Magazine article American Banker

Finance Board Wants More Profit Retention: A Proposal Designed to Scuttle Mortgage Purchases by FHLBs?

Magazine article American Banker

Finance Board Wants More Profit Retention: A Proposal Designed to Scuttle Mortgage Purchases by FHLBs?

Article excerpt

WASHINGTON -- The 12 Federal Home Loan banks would have to hold significantly more in retained earnings under a proposal the Federal Housing Finance Board issued Wednesday.

The proposal would restrict the amount of excess stock a Home Loan bank could hold and require each one to hold at least $50 million plus 1% of nonadvance assets in retained earnings.

Under the plan, the Home Loan Banks would have to hold approximately $4.4 billion in retained earnings -- a 76% increase from the level at yearend.

It would especially affect those banks with large concentrations in mortgage assets and other nonadvance investments such as mortgage-backed securities.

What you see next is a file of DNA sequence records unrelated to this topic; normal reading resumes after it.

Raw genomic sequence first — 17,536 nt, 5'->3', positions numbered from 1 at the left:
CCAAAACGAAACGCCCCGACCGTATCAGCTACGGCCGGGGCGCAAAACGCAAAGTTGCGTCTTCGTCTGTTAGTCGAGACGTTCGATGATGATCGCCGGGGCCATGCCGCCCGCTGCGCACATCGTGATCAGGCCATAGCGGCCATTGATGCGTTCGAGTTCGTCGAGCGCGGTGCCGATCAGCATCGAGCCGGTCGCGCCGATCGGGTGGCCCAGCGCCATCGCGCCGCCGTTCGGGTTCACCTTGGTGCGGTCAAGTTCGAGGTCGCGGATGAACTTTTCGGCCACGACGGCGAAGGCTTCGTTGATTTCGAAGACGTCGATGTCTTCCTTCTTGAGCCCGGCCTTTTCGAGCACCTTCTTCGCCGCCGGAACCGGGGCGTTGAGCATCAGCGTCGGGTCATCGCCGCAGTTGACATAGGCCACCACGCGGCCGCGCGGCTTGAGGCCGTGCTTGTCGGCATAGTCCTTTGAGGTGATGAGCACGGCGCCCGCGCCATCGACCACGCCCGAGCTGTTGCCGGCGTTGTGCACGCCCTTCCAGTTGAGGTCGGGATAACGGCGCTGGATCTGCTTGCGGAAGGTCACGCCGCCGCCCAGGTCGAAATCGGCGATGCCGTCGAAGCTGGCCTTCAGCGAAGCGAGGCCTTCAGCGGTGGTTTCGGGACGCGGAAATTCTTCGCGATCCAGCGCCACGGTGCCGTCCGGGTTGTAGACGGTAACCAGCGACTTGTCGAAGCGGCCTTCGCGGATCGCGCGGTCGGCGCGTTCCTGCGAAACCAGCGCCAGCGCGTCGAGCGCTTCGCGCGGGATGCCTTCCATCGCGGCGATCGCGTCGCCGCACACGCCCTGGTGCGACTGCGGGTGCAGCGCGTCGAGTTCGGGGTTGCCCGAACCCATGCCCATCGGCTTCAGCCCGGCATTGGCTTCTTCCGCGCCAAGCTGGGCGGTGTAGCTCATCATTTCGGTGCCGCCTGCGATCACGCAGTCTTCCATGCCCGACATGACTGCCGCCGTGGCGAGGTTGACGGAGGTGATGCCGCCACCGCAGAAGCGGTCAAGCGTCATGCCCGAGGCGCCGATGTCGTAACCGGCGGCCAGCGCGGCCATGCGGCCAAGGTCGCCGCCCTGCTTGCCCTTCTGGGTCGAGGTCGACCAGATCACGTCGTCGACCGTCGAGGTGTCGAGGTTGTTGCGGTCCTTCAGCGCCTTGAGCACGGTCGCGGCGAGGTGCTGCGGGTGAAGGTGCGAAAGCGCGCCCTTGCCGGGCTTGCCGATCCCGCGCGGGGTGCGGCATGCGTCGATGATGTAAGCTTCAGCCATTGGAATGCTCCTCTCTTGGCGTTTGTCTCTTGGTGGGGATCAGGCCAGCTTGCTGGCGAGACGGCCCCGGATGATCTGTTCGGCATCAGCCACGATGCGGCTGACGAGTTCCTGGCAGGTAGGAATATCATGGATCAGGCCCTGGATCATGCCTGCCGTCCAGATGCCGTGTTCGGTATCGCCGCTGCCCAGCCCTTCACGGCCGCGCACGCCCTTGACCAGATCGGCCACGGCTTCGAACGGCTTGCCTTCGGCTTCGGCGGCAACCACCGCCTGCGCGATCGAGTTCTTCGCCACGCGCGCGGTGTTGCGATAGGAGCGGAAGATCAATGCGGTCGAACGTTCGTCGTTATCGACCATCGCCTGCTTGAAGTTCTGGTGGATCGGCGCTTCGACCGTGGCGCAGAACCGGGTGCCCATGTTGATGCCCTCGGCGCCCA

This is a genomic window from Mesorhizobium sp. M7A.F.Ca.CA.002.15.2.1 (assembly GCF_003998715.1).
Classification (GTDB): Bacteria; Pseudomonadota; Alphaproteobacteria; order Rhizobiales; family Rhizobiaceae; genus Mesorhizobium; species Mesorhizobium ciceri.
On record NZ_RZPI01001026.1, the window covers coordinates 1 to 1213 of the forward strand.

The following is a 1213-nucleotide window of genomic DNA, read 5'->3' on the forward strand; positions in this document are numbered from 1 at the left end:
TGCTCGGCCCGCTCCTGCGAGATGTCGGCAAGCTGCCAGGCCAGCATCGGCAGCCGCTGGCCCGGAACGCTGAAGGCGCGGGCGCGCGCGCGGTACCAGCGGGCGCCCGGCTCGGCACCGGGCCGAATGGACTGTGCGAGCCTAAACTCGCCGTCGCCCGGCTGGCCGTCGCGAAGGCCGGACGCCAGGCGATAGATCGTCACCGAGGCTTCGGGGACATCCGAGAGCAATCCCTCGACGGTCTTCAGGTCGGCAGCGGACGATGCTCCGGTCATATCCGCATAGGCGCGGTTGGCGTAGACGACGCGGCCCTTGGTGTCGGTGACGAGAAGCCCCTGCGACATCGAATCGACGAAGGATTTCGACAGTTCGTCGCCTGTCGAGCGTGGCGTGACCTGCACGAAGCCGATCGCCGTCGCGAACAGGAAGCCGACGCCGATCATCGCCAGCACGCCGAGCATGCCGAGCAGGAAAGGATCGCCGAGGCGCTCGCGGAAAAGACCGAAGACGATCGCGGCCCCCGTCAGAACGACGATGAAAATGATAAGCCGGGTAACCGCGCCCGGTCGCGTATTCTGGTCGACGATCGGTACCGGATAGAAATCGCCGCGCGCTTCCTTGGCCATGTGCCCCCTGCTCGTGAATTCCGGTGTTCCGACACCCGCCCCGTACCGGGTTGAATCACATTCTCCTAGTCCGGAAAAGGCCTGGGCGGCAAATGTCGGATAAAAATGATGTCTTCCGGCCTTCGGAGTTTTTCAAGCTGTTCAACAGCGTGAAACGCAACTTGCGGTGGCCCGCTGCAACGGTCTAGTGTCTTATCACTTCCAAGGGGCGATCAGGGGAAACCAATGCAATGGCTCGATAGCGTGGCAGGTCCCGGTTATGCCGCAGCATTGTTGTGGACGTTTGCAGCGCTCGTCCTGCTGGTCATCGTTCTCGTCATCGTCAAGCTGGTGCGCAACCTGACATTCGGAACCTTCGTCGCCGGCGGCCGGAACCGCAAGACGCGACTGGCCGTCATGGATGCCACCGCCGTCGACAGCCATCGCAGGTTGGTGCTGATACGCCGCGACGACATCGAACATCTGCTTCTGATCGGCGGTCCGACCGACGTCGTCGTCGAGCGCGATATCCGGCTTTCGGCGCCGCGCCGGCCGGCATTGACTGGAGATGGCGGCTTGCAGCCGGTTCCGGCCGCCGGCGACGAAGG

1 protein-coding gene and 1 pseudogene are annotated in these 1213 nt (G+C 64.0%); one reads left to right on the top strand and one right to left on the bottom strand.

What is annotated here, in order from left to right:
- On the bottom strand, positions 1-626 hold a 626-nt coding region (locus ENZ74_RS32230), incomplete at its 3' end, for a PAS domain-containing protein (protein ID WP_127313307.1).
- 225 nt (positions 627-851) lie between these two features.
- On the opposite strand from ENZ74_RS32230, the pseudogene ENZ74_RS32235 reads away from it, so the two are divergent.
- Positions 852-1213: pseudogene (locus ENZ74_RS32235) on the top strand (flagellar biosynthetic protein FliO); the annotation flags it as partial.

For example, the proposal would force the Home Loan Bank of San Francisco to increase its retained earnings by more than $500 million, to $630 million. The Home Loan Bank of Chicago would have to raise its retained earnings by $80 million, to $600 million.

The proposal, which the Finance Board approved unanimously but has not yet released to the public, is already generating opposition.

Robert Davis, the executive vice president of America's Community Bankers, said his trade group is concerned the proposal would raise "retained earnings to an excessive level."

He said the plan was the result of a mistake the board made several years ago when it let the banks begin purchasing mortgages from their members without also raising capital requirements.

"This proposal is in part a response to the Finance Board's mistake of ... allowing Home Loan banks to buy mortgages without a capital requirement," he said.

John von Seggern, the president of the Council of Federal Home Loan Banks, said he was "concerned" about the proposal, but would not discuss it further, because it was not publicly available.

A spokeswoman for the San Francisco bank said it was studying the proposal and would submit comments on it. …

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